Dh46m worth of prizes up for grabs at Al Dhafra fest

Dh46m worth of prizes up for grabs at Al Dhafra fest

Al Dhafra Festival is packed with competitions, from a camel beauty contest, camel milking, falcon hunting, dates packaging, photography, handicrafts and classic cars competitions, to Arabian horses and saluki races.



by

Silvia Radan

Published: Tue 17 Dec 2013, 11:59 PM

Last updated: Sat 4 Apr 2015, 9:22 AM

Through the gates of Al Dhafra Festival, just outside Madinat Zayed, endless trucks selling wood for camp fires, rows of makeshift shops offering camping equipment, and high-priced camel farming products greet visitors to the festival.

A function at Al Dhafra Festival. -KT photos by Silvia Radan

An Adnoc truck acting as a petrol station can also be seen at the annual Bedouin heritage festival entrance, but the trademark tents and thousands of camels roaming the desert grounds are noticebly missing this time around.

During the past six years, this was a site to behold: over 1,000 camel owners and 20,000 camels were stationed all around the area. This year only about 500 camels were registered on the first day of the competition, and the second day did not see many more on show.

A small roundabout takes visitors to the traditional Arab souq, which also serves as the site for a classic cars competition. By the second day of the festival, December 15, only a handful of Lamborghinis and 90s pick-up Toyotas had lined up for the best looking classic vehicle competition.

A long paved road cuts through the desert, leading to Million Street, where the camel auction will take place later on, and to the main arena, where the camel beauty competition unfolds daily.

Taking place over two weeks — from December 14 to 28 — Al Dhafra Festival is packed with competitions, from a camel beauty contest, camel milking, falcon hunting, dates packaging, photography, handicrafts and classic cars competitions, to Arabian horses and saluki races.

The total worth of the competition prizes is pegged at Dh46 million and includes 198 cars. Most of the awards are for the camel beauty competition, known as muzayna, which remains the focus of Al Dhafra Festival. The contest will feature no less than 70 rounds for Asayel (golden brown) and Majahim (black) camels.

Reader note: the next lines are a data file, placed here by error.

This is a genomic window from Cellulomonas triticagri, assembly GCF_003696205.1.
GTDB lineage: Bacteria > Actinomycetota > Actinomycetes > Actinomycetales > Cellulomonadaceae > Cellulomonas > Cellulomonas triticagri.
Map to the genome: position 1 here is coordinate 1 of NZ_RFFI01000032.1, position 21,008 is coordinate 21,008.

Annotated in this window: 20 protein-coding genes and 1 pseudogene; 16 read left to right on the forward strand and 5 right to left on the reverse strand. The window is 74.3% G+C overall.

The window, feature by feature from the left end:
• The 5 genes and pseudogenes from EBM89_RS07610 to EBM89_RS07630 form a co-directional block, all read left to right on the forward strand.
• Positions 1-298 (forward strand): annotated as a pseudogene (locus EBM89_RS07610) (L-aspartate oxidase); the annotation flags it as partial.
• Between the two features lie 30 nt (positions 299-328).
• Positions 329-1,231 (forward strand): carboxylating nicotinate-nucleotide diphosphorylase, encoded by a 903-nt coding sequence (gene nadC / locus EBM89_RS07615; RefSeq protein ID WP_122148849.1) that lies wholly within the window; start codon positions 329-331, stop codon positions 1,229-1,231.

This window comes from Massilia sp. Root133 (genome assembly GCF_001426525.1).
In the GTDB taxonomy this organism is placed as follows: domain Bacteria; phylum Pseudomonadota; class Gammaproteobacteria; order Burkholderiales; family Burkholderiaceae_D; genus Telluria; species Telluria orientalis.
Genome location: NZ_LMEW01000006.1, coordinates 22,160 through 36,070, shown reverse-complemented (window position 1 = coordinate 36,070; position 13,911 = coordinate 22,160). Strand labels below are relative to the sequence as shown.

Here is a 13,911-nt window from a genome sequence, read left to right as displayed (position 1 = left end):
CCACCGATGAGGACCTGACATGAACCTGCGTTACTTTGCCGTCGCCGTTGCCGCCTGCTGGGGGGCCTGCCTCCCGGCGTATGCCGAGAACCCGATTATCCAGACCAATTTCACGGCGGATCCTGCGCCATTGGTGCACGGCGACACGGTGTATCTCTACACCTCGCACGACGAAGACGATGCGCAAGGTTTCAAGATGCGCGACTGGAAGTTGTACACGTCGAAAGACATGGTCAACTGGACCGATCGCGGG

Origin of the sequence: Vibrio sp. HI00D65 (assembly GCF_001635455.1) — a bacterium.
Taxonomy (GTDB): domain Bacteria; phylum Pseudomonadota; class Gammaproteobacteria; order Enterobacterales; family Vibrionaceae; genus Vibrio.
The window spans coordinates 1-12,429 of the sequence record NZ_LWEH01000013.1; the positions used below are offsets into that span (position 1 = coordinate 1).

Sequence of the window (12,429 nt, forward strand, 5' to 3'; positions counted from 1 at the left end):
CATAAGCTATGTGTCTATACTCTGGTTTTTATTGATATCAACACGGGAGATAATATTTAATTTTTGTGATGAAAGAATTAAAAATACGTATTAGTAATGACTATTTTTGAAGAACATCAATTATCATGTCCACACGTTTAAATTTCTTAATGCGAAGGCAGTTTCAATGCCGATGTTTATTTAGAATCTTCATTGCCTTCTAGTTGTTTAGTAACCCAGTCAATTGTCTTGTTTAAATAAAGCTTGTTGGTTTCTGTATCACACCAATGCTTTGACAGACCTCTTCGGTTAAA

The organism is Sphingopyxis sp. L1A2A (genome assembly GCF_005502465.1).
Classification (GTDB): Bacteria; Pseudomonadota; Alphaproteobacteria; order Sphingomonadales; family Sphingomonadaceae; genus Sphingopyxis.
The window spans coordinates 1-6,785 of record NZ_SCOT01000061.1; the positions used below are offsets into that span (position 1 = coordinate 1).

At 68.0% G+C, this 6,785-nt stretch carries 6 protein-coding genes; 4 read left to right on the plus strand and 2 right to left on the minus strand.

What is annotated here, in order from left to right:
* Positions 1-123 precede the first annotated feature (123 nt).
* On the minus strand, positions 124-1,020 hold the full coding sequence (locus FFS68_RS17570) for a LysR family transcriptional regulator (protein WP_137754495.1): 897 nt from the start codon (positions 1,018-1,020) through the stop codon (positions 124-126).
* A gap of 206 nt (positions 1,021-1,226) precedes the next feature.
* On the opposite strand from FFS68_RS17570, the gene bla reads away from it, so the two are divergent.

“Every day we have five Asayel and four Majahim competitions. Each one starts with 100 camels; the judges select the best 50, and finally the top 10 are awarded,” explained director of the camel competitions at Al Dhafra Mohammed Al Muhairi.

Each of these 10 winners is awarded a brand new 2014 Nissan Patrol, worth around Dh300,000. The first runners-up will receive a new Chevrolet Tahoe each, while the third place winners receive a Nissan pickup. The following seven positions will be awarded cash ranging from Dh30,000 to Dh18,000, respectively.

Awards aside, winning camels instantly climb the value ladder. On the first day of the festival, one such camel was bought for a whopping Dh1.5 million by an Abu Dhabi Shaikh.

About half of these rounds are for Shaikhs’ camels, but the winners’ awards are given away to the resepective camel-farm’s manager.

Salayem Bakhir Al Menhali, in charge of Shaikh Zayed bin Khalifa bin Sultan Al Nahyan’s camels, was one such lucky winner.

“I’m so happy! We won the top award, the Nissan station. There was a long wait before the winner was announced, but it was worth it. Our camel won and it is not surprising. She is the best,” Al Menhali told Khaleej Times.

As has become the tradition, the moment the winning camel is announced, screams of joy erupt and ghutras (traditional Arab men’s head gear) are thrown into the air. As soon as the award ceremony is done, the owner, his friends and family, and the camel’s caretaker all gather around the camel and cover her up in expensive saffron — singing and dancing around her.

“We also have competitions for groups of six and 20 camels, and the biggest of them all, the Bayraq lap, for the best looking group of 50 camels, which awards Dh1 million to the top winner,” said Al Muhairi.

As usual, the best is kept for last, so the Bayraq will take place towards the end of the festival.

silvia@khaleejtimes.com


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